Half of Americans reach the end of their lives with virtually no assets, relying entirely on government programs like Social Security, Medicare and Medicaid. The results indicate that any changes to these safety net programs would threaten the welfare of older Americans.
Indeed, about 46% of senior citizens in the US have less than $10,000 in financial assets when they die. Most of these people rely almost totally on Social Security payments as their only formal means of support, according to a study out of Dartmouth College and Harvard University.
That means many seniors have almost no independent ability to withstand financial shocks, such as expensive medical treatments that may not be covered by Medicare or Medicaid, or other unexpected, costly events. Given the costs of funerals, it's fair to say that less than $10,000 is virtually penniless.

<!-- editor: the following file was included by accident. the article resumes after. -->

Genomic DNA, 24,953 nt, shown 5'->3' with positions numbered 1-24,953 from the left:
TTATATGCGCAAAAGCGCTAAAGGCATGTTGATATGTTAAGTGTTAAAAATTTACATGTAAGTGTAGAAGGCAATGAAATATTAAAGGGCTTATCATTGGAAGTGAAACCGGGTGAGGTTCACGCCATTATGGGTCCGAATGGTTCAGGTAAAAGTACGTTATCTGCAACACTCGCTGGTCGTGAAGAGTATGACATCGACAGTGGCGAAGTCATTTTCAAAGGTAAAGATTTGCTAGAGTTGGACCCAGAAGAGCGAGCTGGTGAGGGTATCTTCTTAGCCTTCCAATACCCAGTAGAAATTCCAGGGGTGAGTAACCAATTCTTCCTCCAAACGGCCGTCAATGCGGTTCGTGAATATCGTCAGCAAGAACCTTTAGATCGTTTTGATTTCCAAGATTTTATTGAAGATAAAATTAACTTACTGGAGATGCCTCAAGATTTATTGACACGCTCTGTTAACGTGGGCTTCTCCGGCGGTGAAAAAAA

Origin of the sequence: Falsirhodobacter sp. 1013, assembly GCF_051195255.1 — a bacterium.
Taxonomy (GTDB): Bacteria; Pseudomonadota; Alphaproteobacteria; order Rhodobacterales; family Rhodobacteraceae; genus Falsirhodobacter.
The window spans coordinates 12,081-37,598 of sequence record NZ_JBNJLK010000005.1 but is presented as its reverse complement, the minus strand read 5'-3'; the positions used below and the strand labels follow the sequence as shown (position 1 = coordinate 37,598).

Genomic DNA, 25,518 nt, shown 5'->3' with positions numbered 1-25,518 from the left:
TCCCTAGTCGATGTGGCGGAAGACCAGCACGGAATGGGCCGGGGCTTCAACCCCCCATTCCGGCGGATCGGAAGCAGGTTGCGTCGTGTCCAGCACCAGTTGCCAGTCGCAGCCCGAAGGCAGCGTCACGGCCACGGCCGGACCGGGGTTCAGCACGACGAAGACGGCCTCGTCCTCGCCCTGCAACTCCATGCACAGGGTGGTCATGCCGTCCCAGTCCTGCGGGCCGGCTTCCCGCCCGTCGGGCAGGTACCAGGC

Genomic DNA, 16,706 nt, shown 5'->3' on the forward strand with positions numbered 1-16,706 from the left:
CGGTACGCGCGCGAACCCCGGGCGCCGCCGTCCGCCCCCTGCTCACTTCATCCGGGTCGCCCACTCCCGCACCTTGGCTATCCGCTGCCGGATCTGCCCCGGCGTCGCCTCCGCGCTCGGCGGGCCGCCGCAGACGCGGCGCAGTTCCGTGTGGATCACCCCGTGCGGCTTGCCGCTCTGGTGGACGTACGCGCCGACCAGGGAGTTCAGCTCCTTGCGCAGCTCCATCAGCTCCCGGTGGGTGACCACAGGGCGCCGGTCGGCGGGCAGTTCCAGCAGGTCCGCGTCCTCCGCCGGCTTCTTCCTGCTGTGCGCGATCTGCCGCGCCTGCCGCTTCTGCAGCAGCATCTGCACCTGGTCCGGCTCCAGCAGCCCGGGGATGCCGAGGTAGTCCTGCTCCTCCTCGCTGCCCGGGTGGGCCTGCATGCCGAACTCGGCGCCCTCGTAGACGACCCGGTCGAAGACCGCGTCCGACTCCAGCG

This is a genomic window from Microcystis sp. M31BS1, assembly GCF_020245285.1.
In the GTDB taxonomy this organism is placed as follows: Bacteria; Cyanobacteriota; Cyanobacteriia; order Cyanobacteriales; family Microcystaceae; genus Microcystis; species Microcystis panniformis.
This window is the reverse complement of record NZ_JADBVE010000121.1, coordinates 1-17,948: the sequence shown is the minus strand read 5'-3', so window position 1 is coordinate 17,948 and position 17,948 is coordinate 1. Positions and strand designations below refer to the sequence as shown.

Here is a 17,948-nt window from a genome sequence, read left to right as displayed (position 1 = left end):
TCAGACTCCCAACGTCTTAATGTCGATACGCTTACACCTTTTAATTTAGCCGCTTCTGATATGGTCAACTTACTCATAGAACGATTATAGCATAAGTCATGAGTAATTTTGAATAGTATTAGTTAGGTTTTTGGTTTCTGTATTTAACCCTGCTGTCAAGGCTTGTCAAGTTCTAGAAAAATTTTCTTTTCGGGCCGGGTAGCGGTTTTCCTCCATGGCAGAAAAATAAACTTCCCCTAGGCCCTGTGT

The study also confirmed the relationship between wealth and longevity, revealing a “strong correspondence” between wealth in 1993 and the length of time that people lived. That relationship held true across a variety of asset classes: People whose homes were worth more, who had larger retirement incomes, and who had more financial savings all tended to live longer than those who had fewer assets. While there is a “very active debate” among social scientists about the precise causal relationship between wealth and health, the study helps confirm that “the patterns of health status in these years are quite persistent.”
And the replacement of fixed-pension plans with 401Ks will make this situation even direr in the future, as market fluctuations hurt individual finances.